a little bit of David Tennant: ‘Randall & Hopkirk (Deceased)’
Ah, well, now, when I get to David Tennant’s startling performance in Takin’ Over the Asylum, I’ll get to, as well, a little bit of a discussion about stories about so-called crazy people as the only sane ones among us. But here, in the very first episode of the existential comedy detective series Randall and Hopkirk (Deceased) (which is a remake of a 1960s series), there’s no question about it: Tennant’s character, artist Gordon Stylus, is indisputably a nutter. Which is catnip to an actor like Tennant, and indisputably fun for us to watch.
Here, in Season 1, Episode 1, “Drop Dead,” Tennant plays a sort of Damien Hurst wannabe, or else a not-so-subtle swipe at Hurst himself. Stylus’s art involves chainsaws and frozen urine and casts of his own head, which he invariably cannot help but kiss, in a hilariously artsy kind of intellectual masturbation. He’s prone to declaiming things like “Painting is dead!” and “We have to break down the barriers between sicence and art,” when really all he means is: “Look at me, world! I are awesome!”
Which Tennant is outrageously good at, being so extreme that he’s as intriguing as he is funny.
Randall and Hopkirk are private eyes, and Hopkirk is not yet deceased as the story opens (this being only the very first episode, which will later feature his death, but not yet), when Gordon comes to them and asks them to keep an eye on his wife, Annette. He suspects not an affair (the PIs’ stock in trade being tracking down unfaithful spouses) but that she is suicidal — and he can’t afford to lose her, since she’s his inspiration and all. Tennant is so good at being so self-involved that this seems like a perfectly reasonable explanation. No, wait: He’s such a wicked satire of self-involvement that when it later appears that he’s only been creating an alibi for himself in advance of murdering her, that seems like a perfect reasonable motive.
Actually, the key thing to note about Tennant’s appearance in this series is that he sets the bar so high in its very first episode that I couldn’t muster the enthusiasm to keep going. And I tried — I did. For Tom Baker, Tennant’s Doctor Who predecessor, also appears in a regular, recurring role later on, and even he wasn’t enough to keep me interested.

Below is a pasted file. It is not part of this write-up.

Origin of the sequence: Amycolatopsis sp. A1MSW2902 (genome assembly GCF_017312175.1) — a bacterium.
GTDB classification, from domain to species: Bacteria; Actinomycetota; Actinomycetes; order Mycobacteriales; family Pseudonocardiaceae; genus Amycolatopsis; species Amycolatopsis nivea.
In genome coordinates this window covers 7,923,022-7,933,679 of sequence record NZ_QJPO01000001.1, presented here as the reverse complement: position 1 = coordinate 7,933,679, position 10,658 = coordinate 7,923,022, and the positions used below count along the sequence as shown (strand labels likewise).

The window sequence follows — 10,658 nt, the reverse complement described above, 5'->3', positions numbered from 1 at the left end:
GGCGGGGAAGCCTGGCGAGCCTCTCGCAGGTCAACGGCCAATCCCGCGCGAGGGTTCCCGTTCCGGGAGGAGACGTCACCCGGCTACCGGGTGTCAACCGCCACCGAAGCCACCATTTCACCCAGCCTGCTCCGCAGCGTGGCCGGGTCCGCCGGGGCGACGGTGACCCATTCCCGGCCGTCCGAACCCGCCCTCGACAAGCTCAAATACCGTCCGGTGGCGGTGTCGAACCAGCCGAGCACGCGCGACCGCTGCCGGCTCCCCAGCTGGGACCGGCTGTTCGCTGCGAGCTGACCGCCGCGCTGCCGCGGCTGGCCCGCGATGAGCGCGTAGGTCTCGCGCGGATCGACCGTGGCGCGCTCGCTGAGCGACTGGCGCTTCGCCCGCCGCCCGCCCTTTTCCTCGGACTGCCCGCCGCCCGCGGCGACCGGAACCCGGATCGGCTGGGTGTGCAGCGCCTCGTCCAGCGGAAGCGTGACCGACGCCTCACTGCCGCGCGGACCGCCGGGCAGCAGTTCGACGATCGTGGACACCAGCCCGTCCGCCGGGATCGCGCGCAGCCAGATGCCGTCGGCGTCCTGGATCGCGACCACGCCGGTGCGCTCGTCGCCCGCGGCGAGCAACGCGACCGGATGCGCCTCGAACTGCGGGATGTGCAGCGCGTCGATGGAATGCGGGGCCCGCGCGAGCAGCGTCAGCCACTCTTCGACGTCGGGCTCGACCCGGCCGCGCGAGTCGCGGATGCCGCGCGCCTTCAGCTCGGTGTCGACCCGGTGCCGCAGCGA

Here’s Tennant with Jessica Hynes (then Jessica Stevenson) as the PIs’ secretary:
She, at this point, was right in the middle of doing Spaced with Simon Pegg, and would, of course, later go on to appear alongside Tennant as Nurse Joan in the Doctor Who episodes “Human Nature” and “The Family of Blood,” as well as in the one-off movie Learners (which I’ll get to covering soon).
And here’s Steve Pemberton (from “Silence in the Library” and “Forest of the Dead”) and Mark Gatiss (who wrote “The Idiot’s Lantern” and appeared in “The Lazarus Experiment”) as a couple of coppers:
They don’t appear onscreen with Tennant, but it’s interesting to note how many familiar faces keep showing up in Tennant’s work. He’s part of a whole new generation of young British talent that keeps going round in circles to work with one another again and again.
Not suitable for:
• anyone who doesn’t think that the wearing of baseball caps, gorilla-fur coats, or wedding dresses can be an appropriate — and hilarious — sign of mental instability
David Tennant checklist:
• Scottish accent: yes
• big hair: middling
• nudity: no
• women who can’t stand to be kissed by him: yes
• sex: no
• do you want to have sex with him: no
• cigar smoking/wine swilling: yes
Thanks to reader Martha, who lent me her DVD set of the series.
[part of my series “summer of David Tennant and ‘Hamlet’: Part Deux” series]